On Sabbath we concluded our series on 2 Peter with his final appeal for a stronger perseverance and hope in the Day of the Lord. Peter opens the final part of his letter with an admonition to remember the words of the Old Testament prophets and the commands of Jesus. (See 2 Peter 3:1-2.) This was a warning to wake up and remember what is important. Repetition deepens the impression. We need to remember what we know because of how easily we forget.

In addition to forgetfulness, we sometimes crave for something new or novel. Our problem isn’t that we’ve heard the same things too much, it’s that we’ve done too little with the things we’ve heard. Those who are constantly seeking for something novel and unique often end up like the scoffers Peter warns about, who twist the scriptures to their own destruction.

Rewind to 2 Peter 3:3-4 and Heb. 1:2. The “last days” Peter refers to takes in the entire Messianic Age that began with Christ’s first coming, inaugurating the Kingdom of Grace, and ending with Christ’s second coming, bringing in the Kingdom of Glory. The time elapsing between the two kingdoms is called “the last days.”

The scoffers had two arguments: 1) the promise had been delayed so long it was safe to say it would never be fulfilled; 2) Their “fathers” (or ancestors the OT prophets) had long-since died and the world was stable as always. Catastrophes like the second coming didn’t happen in a stable universe.

Peter tackles the second argument first in verses 5-7. First, they “deliberately forget” an important fact about creation—by God’s word the world was created (Psa. 33:6); and by His word, it was destroyed by the flood. If God’s word can create, it can also destroy. A stronger hope in Christ’s coming depends on stronger trust in God’s Word—not in time.

Human beings are bound by time; God is not. To that point, Peter references Psalm 90:4: “For a thousand years in Your sight are like yesterday when it is past, and like a watch in the night.” The scoffers are making their case based on what they themselves are limited by. Jesus is not limited by time, space, or death, and He is always on time. Jesus never stated the exact time He’d return. (See Acts 1:7; Matt. 24:36.) You can’t be late if a time was never given.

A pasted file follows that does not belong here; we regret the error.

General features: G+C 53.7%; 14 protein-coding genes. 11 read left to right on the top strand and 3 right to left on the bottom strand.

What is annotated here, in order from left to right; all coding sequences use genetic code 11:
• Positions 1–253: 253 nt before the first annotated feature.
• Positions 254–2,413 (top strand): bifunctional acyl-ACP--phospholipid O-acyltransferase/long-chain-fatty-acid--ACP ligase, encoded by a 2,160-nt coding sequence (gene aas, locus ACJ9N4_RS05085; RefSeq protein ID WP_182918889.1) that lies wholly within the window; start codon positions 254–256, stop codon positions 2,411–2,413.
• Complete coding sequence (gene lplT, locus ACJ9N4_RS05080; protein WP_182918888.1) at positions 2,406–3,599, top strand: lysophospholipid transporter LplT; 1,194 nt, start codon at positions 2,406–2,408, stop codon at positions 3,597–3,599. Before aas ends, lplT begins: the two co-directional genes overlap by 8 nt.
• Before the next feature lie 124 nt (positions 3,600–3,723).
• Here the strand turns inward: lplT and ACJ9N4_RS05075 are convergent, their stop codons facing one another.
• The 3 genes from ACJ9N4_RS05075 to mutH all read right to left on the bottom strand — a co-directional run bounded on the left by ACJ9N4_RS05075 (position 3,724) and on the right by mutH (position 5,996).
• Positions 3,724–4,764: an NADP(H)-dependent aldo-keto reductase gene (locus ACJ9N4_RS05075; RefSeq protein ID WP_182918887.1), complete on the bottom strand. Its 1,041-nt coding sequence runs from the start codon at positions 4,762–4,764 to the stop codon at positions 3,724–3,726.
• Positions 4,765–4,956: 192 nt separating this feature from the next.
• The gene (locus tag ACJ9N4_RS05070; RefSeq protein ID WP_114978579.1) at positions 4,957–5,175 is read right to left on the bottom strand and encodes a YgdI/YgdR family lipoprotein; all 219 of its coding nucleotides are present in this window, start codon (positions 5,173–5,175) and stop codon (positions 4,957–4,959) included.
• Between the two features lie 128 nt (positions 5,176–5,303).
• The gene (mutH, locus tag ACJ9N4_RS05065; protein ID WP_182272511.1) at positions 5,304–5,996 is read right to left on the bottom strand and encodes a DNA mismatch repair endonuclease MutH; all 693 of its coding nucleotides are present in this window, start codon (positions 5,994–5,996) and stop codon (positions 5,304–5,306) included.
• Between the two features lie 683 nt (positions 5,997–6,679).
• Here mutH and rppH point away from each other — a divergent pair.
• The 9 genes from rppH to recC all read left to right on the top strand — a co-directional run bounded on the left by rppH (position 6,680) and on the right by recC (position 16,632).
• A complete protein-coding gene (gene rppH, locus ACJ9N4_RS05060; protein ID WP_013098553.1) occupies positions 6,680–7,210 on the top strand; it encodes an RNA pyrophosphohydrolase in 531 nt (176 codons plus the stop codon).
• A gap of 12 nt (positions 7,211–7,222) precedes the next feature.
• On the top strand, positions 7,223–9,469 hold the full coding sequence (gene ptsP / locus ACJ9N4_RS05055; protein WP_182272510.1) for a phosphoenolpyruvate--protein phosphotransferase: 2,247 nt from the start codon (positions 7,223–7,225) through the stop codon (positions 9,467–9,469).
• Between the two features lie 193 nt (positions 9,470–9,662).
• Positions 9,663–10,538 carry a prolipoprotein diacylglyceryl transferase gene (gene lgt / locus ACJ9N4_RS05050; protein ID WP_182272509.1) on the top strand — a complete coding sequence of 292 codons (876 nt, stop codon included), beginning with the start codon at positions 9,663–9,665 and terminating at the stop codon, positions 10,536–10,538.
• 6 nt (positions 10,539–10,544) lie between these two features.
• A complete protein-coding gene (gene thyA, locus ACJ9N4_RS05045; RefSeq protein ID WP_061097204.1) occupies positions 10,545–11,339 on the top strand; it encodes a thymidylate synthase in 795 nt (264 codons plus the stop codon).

The reason God waits is because of love (see 2 Peter 3:9). The Lord has not returned for one simple reason—God loves sinners and wants to save as many as He can. God is in the saving business, which is to be our business. A stronger hope in Christ’s coming will create in you a stronger love for the lost. If the Lord we follow doesn’t want anyone to perish, we shouldn’t either.

Having dealt with the theological issues, Peter gets to the practical implications of the Day of the Lord. “Since everything will be destroyed in this way, what kind of people ought you to be? You ought to live holy and godly lives as you look forward to the day of God and speed its coming.” (2 Peter 3:11, 12)

Here’s the “So What” to our belief in the 2nd coming. Jesus is coming back and everything’s going to burn—so what? How then should you live? How does this hope in Christ’s coming affect how you live today? Peter says, “live holy and godly lives.” A stronger hope means living like you’re leaving!  What does that look like? Verse 14: “So then, dear friends, since you are looking forward to this, make every effort to be found spotless, blameless and at peace with him.” This takes in everything Peter has written in both of his letters. Rewind to 1 Peter 1:1, 2, 13, 15, 22; 2:1, 5, 9, 12 17, 21; 3:8, 9, 10-11, 14, 15; 4:10, 19; 5:7, 9; 2 Peter 1:10, 4; 5-7; 2:1-22.

This is how we’re to live “as you look forward to the day of God and speed its coming.” Can we really speed Christ’s coming, given what Peter said in verses 8, 9? Yes. If God wants everyone to come to repentance, then His coming can be hastened by repentance. And Holy living is the fruit of repentance.

A stronger hope should create in you a stronger desire to repent and open the door to Jesus. Sin will not be rescued when Christ comes again, only faith will. And that faith will be rewarded. “But in keeping with his promise we are looking forward to a new heaven and a new earth, the home of righteousness.” (vs. 13) Jesus is coming again. There’s no doubt. He’s not slow in keeping his promise, but He’s waiting for us to open the door all the way. But He won’t wait forever.

Peter ends his letter with three final admonitions for those who wait.

  1. Remember what you know (vs. 17)
  2. Be careful against error and falling from your secure position.
  3. Keep Growing.  “But grow in the grace and knowledge of our Lord and Savior Jesus Christ. To him be glory both now and forever! Amen.” (2 Peter 3:18)

Never stop growing in Jesus. Why? Because He alone is “able to keep you from falling, and to present you faultless before the presence of his glory with exceeding joy.” (Jude 24) Growing in Jesus is how Hope Wins, and how, in these last days, we grow stronger. –Pastor Randy